The Tip Jar: Swatch your knitting
Have you ever wondered why you should swatch your knitting? LoveKnitting investigates the battle between swatchers and non-swatchers.
Consciously, all knitters know how important it is to swatch up a tension square before beginning any project. This blog post started out as a how-to, but it turned into a why-to when I was knitting across the table from my friend Meghan. I asked her if I could photograph her knitting next to mine. Meghan’s is on the right, mine is on the left.
Beautiful color, great stitch definition, and you can’t see it in the photo, but the pattern is totally adorable. Why am I showing you Meghan’s knitting? Notice we are both knitting on size 3.25mm/US 3 double-pointed knitting needles. Her stitches could eat my stitches for breakfast, and again, the circumference of our knitting needles is exactly the same. She is knitting on worsted-weight yarn, and I am using sock wool. The fabrics have a similar drape to them despite the difference in yarn weight.
A tension square or gauge swatch determines how many stitches fit into any measurement (usually shown as a 10cm x 10cm, or four-inch square), so the knitter can determine if the item being knitted will be the intended size when it is finished. It is usually written as “stitches per inch,” “stitches and rows per inch,” or “stitches and rows in a four-inch square.”
Swatching teaches us so, so much about our yarn, our knitting style, and even the pattern we are about to knit. Yes, we hear it all the time: swatch, Swatch, SWATCH! But many of us choose to give it half of our effort for whatever reason. Is it boring? Slightly; you are knitting and washing a small square that never grows up. Is it a waste of yarn? Hardly. It is actually the greatest investment you could make in your knitting. Would you rather spend a pound or two on a swatch’s worth of yarn, or fifty on the yarn for a garment that was pleasant to knit, but ended up three sizes too big?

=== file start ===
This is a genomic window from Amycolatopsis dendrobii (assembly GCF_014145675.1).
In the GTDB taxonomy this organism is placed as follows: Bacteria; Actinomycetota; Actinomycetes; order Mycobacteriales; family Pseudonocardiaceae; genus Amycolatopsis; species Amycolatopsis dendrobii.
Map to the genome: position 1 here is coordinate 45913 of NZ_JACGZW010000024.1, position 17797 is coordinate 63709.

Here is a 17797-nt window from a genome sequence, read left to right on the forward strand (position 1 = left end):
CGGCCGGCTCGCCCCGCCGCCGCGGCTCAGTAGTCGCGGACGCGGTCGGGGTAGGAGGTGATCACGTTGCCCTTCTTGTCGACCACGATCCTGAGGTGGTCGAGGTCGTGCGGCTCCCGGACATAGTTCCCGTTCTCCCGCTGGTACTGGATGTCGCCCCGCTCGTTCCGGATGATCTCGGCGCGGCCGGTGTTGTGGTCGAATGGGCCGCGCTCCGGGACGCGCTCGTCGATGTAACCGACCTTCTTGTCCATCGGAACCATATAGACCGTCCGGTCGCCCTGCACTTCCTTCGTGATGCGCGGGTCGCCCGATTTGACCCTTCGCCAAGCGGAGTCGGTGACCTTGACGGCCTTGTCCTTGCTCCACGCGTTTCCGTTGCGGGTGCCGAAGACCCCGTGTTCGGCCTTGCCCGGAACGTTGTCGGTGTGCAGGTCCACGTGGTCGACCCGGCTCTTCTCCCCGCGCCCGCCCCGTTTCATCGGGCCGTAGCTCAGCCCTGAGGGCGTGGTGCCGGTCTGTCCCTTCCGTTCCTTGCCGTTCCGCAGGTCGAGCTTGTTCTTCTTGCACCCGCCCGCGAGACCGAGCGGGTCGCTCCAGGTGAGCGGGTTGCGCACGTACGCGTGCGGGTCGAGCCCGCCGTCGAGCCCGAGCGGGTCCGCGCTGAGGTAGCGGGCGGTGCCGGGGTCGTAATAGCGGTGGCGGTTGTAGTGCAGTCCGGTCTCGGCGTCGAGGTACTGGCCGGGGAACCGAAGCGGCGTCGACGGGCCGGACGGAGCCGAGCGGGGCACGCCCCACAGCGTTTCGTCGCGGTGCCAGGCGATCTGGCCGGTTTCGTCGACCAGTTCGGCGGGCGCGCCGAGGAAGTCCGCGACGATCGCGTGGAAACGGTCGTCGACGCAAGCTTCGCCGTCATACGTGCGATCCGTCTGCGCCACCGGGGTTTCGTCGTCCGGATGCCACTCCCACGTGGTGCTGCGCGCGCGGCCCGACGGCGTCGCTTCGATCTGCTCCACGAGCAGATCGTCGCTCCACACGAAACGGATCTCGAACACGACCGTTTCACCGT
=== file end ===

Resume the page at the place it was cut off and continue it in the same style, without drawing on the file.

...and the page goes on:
Maybe you get spot-on tension, or gauge, with the ball-band’s suggested tension every time. Many yarn companies give yarn to a test-group, and they arrive at their suggested tension on the ball-band by taking the average tension of the whole group. Maybe this is you, Joe or Jane Average. But what if the person who designed the pattern you just purchased is Joe or Jane Tightknitter? Be prepared to have a garment hanging to your knees. Even if you know the designer’s work, swatch your knitting anyway.
Maybe you have used this yarn before. Okay, then. Have all of your previous patterns had cables, lace, a combo of both in the same row, interesting twisted stitches, or increases and decreases at the same intervals? No? If you have never seen the yarn knitted up in a particular way, there is only one thing to do. Swatch your knitting anyway.
How many of us (myself included) has ever been so eager to start a project, that we just knit a few rows, plop the bit on a relatively flat surface while still on the needle, and counted the stitches from one side to the other? “That’s about right,” we think.
We swatch because half a stitch makes a difference. The example above is the wrong way to measure a swatch. The needle squishes the stitches and causes you to get an inaccurate count, and the non-flat surface also distorts the stitch count. The yarn above is DK-weight yarn, about 5.5 stitches to the inch. Suppose a slipover pattern called for 5 stitches to the inch, and I thought to myself, “Half a stitch won’t make a difference.” To get a waistband which is 36 inches (91 centimeters) around, I would need to cast on 180 stitches according to my pattern. Since I knit this yarn at 5.5 stitches to the inch and darn it I flat-out refuse to knit a second tension square, my finished piece will measure approximately 32.75 inches around. That’s an entire size difference, literally! Swatch your knitting anyway.
By the way, if you are ever in between needle sizes on your tension, try knitting the knit side with the larger of the in-between size, and the purl side with the smaller of the two. Sometimes, that fix will get you right where you need to be.
Now, swatching on its own is not quite enough: do it properly. We swatch to see how the yarn will behave when it is washed or gets wet. Below is a swatch, laundered and air-dried (because I do not machine-dry superwash wool; if you do, throw the swatch in the dryer), ready to be measured for tension. When you measure a post, be sure to measure it flat with a measuring tape. Measure it horizontally…
…and measure it vertically.
If you are knitting a scarf, there is certainly the appeal of not “needing” to do a gauge swatch or tension square. A scarf does not have to actually fit anybody, right? I bring you back to Meghan’s knitting and my knitting. If I knitted a scarf that Meghan designed, and cast on her suggested needle size without doing a tension square, my scarf would feel like upholstery fabric and be about half the width as the size she intended. Swatch your knitting anyway.
Bottom line: if you give your tension square half of your effort, you are also giving your garment half of your effort. Swatching is knitting, and knitting is fun! Go ahead and swatch anyway.
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Last updated: May 18th, 2016.